Antarctica is honestly kind of creepy. It’s leaking from the inside; it loves to ooze some bloody liquids out into the ocean like some gargantuan stabbing victim; it’s a dry hellscape despite being covered in a thick layer of literal water (albeit the frozen variety); and now it turns out Antarctica is an avid whistler of some eerie tunes. Bear with me: a new study published in Geophysical Review Letters this week details how scientists have picked up on strange tones resonating near the surface ofthe massive Ross Ice Shelf in Antarctica. While these wintery sounds have their place in the wintery landscape, you can banish the idea of anything resembling Frozen—these songs are more of the inaudible-to-human-ears type.
“Ice shelves are a critical element of the Antarctic glacier system,” says Rick Aster, a geophysicist at Colorado State University and a coauthor of the new study. “We care deeply about them because their stability in decades to come will substantially affect global sea level rise and other issues that affect millions. This discovery provides a new tool to measure and understand how they are affected by warming in the atmosphere and oceans.”
Lead investigator Julien Chaput, a geophysicist at the University of Texas, El Paso who began this work under Aster at CSU, describes the study as a “bit of a happy accident,” stemming from a broadband seismic instrument deployment on the Ross Ice Shelf, which is roughly the size of Texas, to study the crust and mantle underneath. Chaput, an expert in ambient noise monitoring, started noticing “strange spectral anomalies that escaped easy explanations,” suggesting some sort of high-frequency seismic waves were persistently trapped in the firn (the top couple of meters of snow).
“The end result was really just the outcome of chasing a cryptic puzzle,” he says. “Chasing down that lead gave us a unique insight into all the environmental effects an ice shelf can ‘feel,’ and on remarkably short time scales.”
The team eventually found that these trapped firn waves were created by the constant hum of wind brushing against the snow on the surface of the shelf. These sounds have been recorded before in other areas of the world, including Antarctica, but this research found that the tones were changing over time, in direct response to what was going on in the environment.
In Antarctica, movements on the surface can often be translated into vibrations that propagate throughout the ice shelf. The frequency of these waves vary based on changes to the loose snow in the firn, including the impacts of heavy winds or temperature shifts. The team measured the vibrations (aka seismic waves) that moved through the shelf for a little over two years, and were able to detect in what ways the frequency shifted based on nasty storm events or heavy winds, seasonal changes or unusual shakeups in average temperatures, and so forth.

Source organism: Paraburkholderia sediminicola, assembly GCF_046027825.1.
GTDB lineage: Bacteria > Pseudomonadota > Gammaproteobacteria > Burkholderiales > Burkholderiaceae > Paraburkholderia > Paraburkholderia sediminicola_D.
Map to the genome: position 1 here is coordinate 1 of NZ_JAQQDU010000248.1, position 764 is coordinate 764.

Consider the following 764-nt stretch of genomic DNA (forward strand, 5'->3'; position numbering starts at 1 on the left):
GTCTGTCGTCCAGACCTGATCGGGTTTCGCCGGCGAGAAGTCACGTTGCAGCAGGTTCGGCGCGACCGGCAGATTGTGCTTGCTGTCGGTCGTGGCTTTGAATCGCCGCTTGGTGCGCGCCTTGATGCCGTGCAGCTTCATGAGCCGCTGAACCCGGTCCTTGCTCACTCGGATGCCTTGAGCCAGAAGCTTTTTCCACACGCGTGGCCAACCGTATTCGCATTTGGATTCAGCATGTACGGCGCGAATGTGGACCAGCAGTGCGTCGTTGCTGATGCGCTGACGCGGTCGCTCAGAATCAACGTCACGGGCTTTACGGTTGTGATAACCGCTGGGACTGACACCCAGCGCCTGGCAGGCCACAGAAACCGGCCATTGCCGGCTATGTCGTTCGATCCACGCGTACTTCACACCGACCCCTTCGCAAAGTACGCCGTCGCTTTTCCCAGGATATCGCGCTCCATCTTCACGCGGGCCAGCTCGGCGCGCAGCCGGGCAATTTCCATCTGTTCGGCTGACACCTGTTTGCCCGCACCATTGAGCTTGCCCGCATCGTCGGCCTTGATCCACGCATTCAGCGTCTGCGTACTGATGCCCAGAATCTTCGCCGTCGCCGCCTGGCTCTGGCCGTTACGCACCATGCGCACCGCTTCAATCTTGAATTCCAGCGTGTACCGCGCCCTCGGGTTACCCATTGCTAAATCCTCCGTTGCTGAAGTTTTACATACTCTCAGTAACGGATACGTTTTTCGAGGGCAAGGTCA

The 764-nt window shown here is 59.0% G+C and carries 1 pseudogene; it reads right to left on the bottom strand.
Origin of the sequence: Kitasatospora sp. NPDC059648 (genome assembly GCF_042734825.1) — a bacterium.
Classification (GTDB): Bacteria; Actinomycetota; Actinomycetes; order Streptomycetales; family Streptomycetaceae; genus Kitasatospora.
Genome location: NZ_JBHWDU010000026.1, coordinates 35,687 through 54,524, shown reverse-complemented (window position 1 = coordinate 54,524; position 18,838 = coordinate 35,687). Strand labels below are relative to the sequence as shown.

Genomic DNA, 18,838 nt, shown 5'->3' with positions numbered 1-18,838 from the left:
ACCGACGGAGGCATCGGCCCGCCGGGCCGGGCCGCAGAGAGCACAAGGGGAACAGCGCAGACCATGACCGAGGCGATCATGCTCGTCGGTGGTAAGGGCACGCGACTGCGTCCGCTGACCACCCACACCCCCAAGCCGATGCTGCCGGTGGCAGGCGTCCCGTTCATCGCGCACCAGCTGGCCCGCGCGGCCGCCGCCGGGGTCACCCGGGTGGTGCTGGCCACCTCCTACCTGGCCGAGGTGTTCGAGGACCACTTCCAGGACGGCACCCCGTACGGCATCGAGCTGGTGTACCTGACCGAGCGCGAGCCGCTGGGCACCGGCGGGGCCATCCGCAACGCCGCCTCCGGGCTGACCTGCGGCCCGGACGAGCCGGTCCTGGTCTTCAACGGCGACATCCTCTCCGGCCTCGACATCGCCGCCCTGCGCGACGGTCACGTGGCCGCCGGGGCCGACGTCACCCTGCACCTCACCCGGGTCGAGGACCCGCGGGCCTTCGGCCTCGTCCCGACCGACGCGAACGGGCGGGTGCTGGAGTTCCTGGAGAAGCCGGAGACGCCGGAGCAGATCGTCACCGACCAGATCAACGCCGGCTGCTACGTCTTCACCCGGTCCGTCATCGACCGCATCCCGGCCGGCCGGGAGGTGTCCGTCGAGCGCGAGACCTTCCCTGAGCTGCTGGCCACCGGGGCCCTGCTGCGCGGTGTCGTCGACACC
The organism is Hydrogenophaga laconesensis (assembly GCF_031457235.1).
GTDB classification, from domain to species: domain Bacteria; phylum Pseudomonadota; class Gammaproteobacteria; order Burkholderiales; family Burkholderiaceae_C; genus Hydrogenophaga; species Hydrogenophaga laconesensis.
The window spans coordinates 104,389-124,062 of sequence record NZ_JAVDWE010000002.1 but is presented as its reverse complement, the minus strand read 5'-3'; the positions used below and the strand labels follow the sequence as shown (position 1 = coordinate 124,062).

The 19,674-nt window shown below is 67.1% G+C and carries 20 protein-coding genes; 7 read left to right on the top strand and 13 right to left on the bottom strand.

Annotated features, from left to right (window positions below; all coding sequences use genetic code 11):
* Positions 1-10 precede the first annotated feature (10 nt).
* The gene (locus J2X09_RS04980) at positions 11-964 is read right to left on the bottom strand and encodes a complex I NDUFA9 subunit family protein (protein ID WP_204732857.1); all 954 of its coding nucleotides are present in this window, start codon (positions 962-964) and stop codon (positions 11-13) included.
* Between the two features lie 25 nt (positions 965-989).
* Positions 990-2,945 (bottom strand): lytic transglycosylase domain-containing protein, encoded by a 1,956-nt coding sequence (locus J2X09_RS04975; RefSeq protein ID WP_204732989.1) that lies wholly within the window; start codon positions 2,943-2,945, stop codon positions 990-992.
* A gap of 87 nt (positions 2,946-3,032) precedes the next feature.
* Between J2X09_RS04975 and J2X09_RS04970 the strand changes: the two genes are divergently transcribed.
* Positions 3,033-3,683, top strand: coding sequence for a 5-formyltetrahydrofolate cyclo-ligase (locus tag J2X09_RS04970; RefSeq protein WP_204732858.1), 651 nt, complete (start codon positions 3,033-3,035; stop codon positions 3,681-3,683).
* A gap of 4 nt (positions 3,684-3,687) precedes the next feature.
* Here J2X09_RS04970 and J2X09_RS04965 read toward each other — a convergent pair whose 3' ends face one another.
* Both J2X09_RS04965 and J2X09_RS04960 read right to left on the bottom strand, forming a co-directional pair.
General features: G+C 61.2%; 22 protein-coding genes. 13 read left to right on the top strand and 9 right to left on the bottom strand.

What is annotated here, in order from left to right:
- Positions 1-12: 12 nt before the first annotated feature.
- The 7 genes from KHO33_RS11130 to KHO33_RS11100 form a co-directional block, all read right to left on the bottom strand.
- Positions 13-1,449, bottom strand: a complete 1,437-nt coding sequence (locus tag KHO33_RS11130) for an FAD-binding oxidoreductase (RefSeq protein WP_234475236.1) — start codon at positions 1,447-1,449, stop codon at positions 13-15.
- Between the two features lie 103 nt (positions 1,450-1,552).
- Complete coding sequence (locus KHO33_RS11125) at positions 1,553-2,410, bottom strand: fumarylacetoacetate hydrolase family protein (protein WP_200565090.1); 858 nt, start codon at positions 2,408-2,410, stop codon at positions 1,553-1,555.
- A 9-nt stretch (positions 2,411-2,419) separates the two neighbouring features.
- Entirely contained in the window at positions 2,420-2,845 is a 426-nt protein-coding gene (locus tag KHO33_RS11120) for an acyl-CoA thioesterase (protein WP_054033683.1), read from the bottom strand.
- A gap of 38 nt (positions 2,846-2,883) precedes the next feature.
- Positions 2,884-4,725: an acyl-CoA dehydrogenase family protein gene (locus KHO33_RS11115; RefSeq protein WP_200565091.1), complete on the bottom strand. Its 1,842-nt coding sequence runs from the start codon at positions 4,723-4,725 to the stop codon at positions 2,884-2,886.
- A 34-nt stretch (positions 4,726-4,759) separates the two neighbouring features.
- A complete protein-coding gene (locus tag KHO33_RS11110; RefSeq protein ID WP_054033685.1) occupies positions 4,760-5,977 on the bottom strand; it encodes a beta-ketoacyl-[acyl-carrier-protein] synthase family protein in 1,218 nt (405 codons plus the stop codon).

“This last point is particularly interesting,” says Chaput, “because it could allow us to quantify which ice shelves have firn layers that are strongly impacted by repeated warming events, and also yield a metric of how resilient these firn layers might be.”
These effects were perhaps crystallized best in observations made in January 2016, during a particularly warm period when temperatures rose slightly above freezing, and allowed a bit of the snow and ice to melt. The melting slowed down the seismic waves and changed their pitch. But when temperatures rose once more, the waves didn’t revert back to their previous state. The firn had been altered permanently, and the ice shelf song was changed permanently as well.
The study is a particularly good illustration of why it would be useful to use seismic observations to keep a close eye on firn, all over the world. Firn melt is broadly considered by scientists to be one of the most important factors in the destabilization of an ice shelf. And ice shelves themselves are particularly important, since their melting accelerates the streaming of ice into the ocean from abutting ice sheets. Recent years have highlighted the role of ice shelves as the “real heavy hitters in any potential sea rise,” says Chaput, and he’s encouraged by the notion of using this technique to study ice melt broadly across the globe. He hopes future researchers might be able to spot melting pockets or cracks that are forewarning signs of a larger shelf breakup, be it in Antarctica or Greenland or wherever else.
“Polar environments are more or less the vanguard of climate change, but instrumentation and modeling of these environments has lagged behind by quite a margin,” says Chaput. “We all know we’re in hot water—the problem is, we’re not really sure how hot it is yet.” He cites the collapse of Larsen B in 2002 as a prime example of how limited we’ve been in really spotting and gauging the loss of ice mass as it occurs.
“In a sense, this way of looking at continuous seismic data could be considered a ‘canary in the mines’ sort of observation, with almost real time temporal resolution,” he says. “Deploying a single seismometer on an ice shelf could provide the means of observing very subtle environmental forcing, on time scales as short as minutes, and would provide a means to directly understand the sequence of physical changes that happen in the near surface as a melting event strikes.”
There’s a lot of work that needs to take place to really prove how viable seismological observation could be for monitoring ice melt, but it’s probably a safe bet to follow the humming. If the ice is going to be singing aloud, we may as well keep an ear out and listen closely.